Convention center bid-rigging scandal: Mortenson agrees to $1.3M settlement that includes work on coronavirus project

Mortenson Construction’s settlement of bid-rigging claims on the large Denver convention center expansion project includes a $650,000 payment to the state and an unorthodox component aimed at helping in coronavirus pandemic.

State investigators’ first major resolution in the city’s bidding scandal, announced Monday by Colorado Attorney General Phil Weiser, includes an agreement that the company will donate its construction services on a yet-to-be-determined project related to COVID-19. That is the highly infectious respiratory illness caused by the virus, which has been flooding hospitals with patients, resulting in plans for temporary field hospitals — including inside the Colorado Convention Center.

Mortenson’s donated work and materials must be worth at least the same amount as the fine, making the antitrust settlement’s value at least $1.3 million.

The city halted its planned $233 million rooftop expansion project at the Colorado Convention Center in December 2018 when Denver Mayor Michael Hancock announced officials had fired project manager Trammell Crow. He cited the discovery of evidence that Trammell Crow had shared project-related information improperly with Mortenson, one of three bidders.

Minneapolis-based Mortenson long had denied the allegations but acknowledged Monday that it fell short.

“While we have resolved the Colorado Convention Center matter with the Colorado attorney general without adjudication or finding of liability, our involvement in this matter was neither consistent with who we are as a company nor our longstanding reputation,” president and CEO Dan Johnson said. “Simply put, we did not meet our own expectations.”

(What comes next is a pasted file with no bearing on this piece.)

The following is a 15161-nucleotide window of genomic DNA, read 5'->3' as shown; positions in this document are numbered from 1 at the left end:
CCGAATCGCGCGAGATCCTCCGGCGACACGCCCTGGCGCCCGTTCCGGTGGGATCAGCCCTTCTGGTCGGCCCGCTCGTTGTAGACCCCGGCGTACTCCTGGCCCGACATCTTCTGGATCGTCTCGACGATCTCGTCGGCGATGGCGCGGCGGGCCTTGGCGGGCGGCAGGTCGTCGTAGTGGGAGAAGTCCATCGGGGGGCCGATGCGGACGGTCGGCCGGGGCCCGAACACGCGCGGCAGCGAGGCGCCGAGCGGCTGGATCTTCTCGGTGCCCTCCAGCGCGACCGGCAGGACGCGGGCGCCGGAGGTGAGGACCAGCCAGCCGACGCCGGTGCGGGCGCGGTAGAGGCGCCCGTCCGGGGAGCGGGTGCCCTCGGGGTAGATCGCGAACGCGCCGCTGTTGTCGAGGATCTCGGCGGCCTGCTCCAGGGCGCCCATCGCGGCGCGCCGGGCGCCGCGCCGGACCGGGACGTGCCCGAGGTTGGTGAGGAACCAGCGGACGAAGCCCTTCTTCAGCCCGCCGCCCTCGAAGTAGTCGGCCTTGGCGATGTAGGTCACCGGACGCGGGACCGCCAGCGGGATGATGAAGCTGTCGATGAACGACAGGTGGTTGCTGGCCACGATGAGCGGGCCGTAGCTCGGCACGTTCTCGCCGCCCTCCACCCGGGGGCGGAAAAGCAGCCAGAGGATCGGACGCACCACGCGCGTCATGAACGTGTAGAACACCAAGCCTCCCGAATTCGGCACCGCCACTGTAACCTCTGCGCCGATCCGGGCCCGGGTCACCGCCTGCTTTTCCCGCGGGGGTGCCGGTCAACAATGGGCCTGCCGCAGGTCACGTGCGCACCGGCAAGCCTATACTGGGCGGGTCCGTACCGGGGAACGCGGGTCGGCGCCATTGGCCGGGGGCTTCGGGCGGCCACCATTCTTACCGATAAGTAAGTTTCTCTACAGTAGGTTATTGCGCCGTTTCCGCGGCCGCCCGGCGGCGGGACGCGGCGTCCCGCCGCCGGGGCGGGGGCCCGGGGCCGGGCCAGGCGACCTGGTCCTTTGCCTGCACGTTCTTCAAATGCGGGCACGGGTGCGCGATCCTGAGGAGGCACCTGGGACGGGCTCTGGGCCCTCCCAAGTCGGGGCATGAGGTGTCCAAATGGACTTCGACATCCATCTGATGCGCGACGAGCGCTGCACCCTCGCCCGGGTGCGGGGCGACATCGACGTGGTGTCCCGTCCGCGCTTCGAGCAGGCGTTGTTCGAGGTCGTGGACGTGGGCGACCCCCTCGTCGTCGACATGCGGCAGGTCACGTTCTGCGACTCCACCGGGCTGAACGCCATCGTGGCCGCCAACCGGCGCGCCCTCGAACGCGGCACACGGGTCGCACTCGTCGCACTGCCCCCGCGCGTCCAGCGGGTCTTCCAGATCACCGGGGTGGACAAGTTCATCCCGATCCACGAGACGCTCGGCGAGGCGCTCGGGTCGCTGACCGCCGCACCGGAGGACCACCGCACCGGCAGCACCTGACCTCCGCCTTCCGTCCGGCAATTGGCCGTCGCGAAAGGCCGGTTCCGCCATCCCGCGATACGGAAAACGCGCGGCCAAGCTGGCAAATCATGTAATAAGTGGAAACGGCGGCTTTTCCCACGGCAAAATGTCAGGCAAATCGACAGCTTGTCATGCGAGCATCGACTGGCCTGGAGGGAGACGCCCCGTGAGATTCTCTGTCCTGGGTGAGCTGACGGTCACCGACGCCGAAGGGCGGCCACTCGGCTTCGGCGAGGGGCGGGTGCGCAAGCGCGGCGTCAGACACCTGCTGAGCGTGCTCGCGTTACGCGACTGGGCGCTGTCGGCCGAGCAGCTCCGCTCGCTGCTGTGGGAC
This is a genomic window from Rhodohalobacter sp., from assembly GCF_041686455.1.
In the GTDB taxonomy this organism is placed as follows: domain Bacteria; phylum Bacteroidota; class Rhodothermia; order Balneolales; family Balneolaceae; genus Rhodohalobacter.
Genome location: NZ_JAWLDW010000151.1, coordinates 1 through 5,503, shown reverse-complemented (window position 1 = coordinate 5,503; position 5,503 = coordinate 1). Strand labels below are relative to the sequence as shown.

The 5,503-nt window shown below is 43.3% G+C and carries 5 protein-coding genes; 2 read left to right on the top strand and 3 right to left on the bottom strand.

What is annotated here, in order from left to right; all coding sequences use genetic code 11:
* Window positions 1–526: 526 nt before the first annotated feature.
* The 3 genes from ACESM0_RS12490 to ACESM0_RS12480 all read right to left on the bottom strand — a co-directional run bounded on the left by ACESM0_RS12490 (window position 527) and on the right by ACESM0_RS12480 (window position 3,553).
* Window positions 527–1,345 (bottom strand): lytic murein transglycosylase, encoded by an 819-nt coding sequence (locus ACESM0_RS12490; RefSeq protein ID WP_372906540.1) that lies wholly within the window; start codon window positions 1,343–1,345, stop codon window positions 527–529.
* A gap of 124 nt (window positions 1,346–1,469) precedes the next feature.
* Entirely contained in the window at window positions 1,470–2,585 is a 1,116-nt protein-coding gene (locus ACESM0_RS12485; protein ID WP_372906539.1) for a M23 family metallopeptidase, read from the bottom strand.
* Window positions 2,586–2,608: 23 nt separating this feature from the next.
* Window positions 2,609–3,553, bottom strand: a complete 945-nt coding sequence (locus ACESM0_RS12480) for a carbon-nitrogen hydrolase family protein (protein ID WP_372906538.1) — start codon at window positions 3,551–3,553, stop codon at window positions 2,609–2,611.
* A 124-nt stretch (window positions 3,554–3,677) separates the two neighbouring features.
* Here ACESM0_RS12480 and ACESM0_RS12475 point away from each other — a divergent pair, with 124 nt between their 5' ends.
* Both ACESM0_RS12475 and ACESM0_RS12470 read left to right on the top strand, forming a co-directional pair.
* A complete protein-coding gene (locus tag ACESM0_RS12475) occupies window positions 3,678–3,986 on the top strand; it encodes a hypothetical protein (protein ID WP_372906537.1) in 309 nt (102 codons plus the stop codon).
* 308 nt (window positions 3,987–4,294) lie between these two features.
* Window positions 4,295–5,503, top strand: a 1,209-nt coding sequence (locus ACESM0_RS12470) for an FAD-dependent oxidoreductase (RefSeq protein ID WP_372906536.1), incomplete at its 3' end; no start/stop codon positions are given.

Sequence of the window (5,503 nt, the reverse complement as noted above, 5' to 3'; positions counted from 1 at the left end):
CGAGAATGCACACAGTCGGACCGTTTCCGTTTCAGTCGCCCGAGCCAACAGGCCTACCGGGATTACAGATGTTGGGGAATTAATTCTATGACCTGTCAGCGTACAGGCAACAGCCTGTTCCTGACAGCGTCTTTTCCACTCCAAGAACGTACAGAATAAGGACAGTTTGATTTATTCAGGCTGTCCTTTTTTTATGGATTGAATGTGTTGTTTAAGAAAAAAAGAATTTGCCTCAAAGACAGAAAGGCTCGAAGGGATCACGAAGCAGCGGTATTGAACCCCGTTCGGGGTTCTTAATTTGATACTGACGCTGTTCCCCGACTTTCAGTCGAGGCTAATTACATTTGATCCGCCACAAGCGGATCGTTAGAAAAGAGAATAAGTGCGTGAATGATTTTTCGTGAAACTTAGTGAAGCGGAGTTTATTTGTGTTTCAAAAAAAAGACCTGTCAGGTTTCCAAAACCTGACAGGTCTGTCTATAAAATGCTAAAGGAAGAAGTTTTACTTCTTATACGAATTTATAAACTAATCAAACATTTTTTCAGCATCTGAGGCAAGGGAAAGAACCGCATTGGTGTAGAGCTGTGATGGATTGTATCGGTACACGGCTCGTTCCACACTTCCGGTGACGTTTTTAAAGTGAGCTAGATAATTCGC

The company previously agreed in a separate city settlement in July that it would not bid on any city projects until at least March 2021, but the attorney general’s office continued with criminal and civil investigations. The investigation of Trammell Crow is still underway, Weiser’s office said.

“The communications between Mortenson and Trammell Crow were improper and gave Mortenson an unfair advantage in the competitive bidding process,” Weiser said in a news release Monday. “Today’s announcement shows we will hold accountable those companies and individuals that undermine the competitive bidding process when they bid for public construction projects and put millions of taxpayer dollars at risk.

“The silver lining is Coloradans will benefit from additional resources to respond to needs we have from the COVID-19 pandemic in our state.”

Denver’s Department of Transportation and Infrastructure restarted the bid process on the long-delayed convention center project last year.

Work is already underway on the field hospital at the convention center. Lawrence Pacheco, a spokesperson for Weiser’s office, said Mortenson would work on a different project. The settlement agreement says the Denver metro area will be given site preference, and “Mortenson shall pay all its own costs of service and any other construction costs incurred, including but not limited to building materials and any subcontractors and design services.”

The settlement, first reported by Colorado Public Radio, requires the Mortenson employees involved in the convention center bid to work actively on the COVID-19 project. Those include senior vice president Maja Rosenquist, who oversees Mortenson’s Denver office, and Gene Hodge, the company’s vice president and general manager.

They also face ethics-related mandates, including making presentations to college classes about lessons learned and to a large construction industry conference about ethics and antitrust compliance issues on public projects.

Mortenson also must create an antitrust compliance program for its Colorado operation, the settlement says, and it must increase its outreach to miniority- and women-owned firms to join its bids for public projects. The state’s news release says Mortenson’s conduct on the Denver bid “potentially harmed” less-established competitors.

Hancock praised that component and expressed gratitude to Weiser’s office for its handling of the probe.

“The integrity of our procurement process is critical to ensuring the public’s trust,” the mayor said. “When companies attempt to circumvent that trust, it’s in the people’s interest that they be held accountable.”

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